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Rathke's cleft cysts (RCCs) are benign, sellar and/or suprasellar lesions originating from the remnants of Rathke's pouch. Although a common finding in routine autopsies (12-33% of normal pituitary glands), symptomatic cases are rare and comprise 5-15% of all surgically resected sellar lesions. Small, asymptomatic RCC do not require surgical intervention, and their natural history is not clear. In series of nonoperated presumed RCCs, 26-94% did not progress during follow-up periods up to 9 years. In symptomatic ones, surgery is indicated, aiming to drain the cyst content and safely remove as much of the capsule as possible. Following surgical intervention, headaches and visual field defects improve or resolve in a significant number of patients (40-100% and 33-100%, respectively) and partial hypopituitarism recovers in 14-50%. Data on relapse rates published in the last 15 years are based on variable follow-up periods and show wide variation (between 0% and 33%). The lowest relapse rates have been described in reports with relatively short mean observation periods (<3 years), whereas in those with longer follow-up the relapse rates increase. Most of the relapses occur within 5-6 years, suggesting that follow-up is required for at least 5 years after surgery. Risk factors for relapse include the presence of squamous metaplasia in the cyst wall, cyst size and the presence of inflammation. Long-term sufficiently powered studies aiming to clarify the natural history of asymptomatic RCCs and of those relapsing postoperatively are required.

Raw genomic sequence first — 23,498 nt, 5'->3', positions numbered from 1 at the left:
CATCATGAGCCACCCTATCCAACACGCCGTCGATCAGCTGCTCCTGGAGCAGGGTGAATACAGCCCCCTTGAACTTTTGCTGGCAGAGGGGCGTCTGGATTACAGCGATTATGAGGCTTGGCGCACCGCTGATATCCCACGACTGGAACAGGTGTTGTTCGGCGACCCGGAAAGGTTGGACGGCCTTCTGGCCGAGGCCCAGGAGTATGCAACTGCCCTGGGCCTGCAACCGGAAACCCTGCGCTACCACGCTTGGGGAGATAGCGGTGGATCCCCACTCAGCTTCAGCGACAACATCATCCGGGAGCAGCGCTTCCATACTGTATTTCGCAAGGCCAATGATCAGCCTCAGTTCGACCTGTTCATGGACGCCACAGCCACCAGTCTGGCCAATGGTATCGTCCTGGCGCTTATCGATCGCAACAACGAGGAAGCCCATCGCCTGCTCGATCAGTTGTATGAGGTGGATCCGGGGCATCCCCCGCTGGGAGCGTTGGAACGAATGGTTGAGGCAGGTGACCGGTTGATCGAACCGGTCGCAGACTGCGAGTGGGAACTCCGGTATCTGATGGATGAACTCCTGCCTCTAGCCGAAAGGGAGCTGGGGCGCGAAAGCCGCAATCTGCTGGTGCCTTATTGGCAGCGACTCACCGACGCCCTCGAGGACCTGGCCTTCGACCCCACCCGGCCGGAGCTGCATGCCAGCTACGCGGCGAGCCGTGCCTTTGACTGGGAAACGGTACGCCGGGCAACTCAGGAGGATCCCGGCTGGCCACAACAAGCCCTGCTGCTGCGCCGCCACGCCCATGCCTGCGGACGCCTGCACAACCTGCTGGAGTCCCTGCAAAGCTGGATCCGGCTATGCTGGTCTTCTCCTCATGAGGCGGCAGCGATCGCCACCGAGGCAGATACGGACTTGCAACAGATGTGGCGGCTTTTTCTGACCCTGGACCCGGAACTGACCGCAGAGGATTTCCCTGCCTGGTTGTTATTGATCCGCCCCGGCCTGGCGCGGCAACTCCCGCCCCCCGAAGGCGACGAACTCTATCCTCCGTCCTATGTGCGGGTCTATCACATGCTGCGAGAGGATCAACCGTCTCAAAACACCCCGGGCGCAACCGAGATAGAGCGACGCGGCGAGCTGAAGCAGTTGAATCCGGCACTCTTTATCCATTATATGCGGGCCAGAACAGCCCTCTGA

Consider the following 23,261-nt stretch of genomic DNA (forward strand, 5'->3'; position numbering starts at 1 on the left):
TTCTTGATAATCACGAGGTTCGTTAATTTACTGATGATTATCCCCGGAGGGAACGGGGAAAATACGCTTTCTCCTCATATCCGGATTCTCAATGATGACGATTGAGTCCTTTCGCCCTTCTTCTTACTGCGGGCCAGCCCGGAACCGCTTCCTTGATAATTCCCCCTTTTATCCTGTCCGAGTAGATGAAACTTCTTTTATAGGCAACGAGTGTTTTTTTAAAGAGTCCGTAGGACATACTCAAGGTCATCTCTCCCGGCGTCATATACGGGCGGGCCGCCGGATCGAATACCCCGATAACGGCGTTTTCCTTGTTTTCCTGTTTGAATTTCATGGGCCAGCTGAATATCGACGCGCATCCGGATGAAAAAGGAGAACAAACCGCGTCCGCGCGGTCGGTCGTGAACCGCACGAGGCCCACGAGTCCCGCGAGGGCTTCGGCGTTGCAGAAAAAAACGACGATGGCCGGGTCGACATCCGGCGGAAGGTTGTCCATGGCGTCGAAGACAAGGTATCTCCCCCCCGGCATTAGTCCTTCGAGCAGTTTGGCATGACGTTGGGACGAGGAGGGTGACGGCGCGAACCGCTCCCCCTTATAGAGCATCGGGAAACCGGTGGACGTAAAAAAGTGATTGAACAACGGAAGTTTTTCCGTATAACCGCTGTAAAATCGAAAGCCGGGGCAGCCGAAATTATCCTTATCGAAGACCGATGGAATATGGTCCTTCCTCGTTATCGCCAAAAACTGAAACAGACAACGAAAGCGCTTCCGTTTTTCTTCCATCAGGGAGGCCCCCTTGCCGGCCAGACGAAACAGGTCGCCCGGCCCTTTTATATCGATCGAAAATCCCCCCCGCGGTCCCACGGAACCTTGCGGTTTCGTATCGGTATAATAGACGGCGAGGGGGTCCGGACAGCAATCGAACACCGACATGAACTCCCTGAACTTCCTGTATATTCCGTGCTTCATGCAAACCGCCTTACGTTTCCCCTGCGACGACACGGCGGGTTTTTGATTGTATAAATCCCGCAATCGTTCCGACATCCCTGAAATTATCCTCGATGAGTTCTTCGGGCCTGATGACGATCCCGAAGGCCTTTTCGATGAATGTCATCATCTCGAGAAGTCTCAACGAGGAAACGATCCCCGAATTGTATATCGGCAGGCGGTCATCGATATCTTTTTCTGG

Original publication




Journal article


Clin Endocrinol (Oxf)

Publication Date





151 - 160


Central Nervous System Cysts, Humans, Recurrence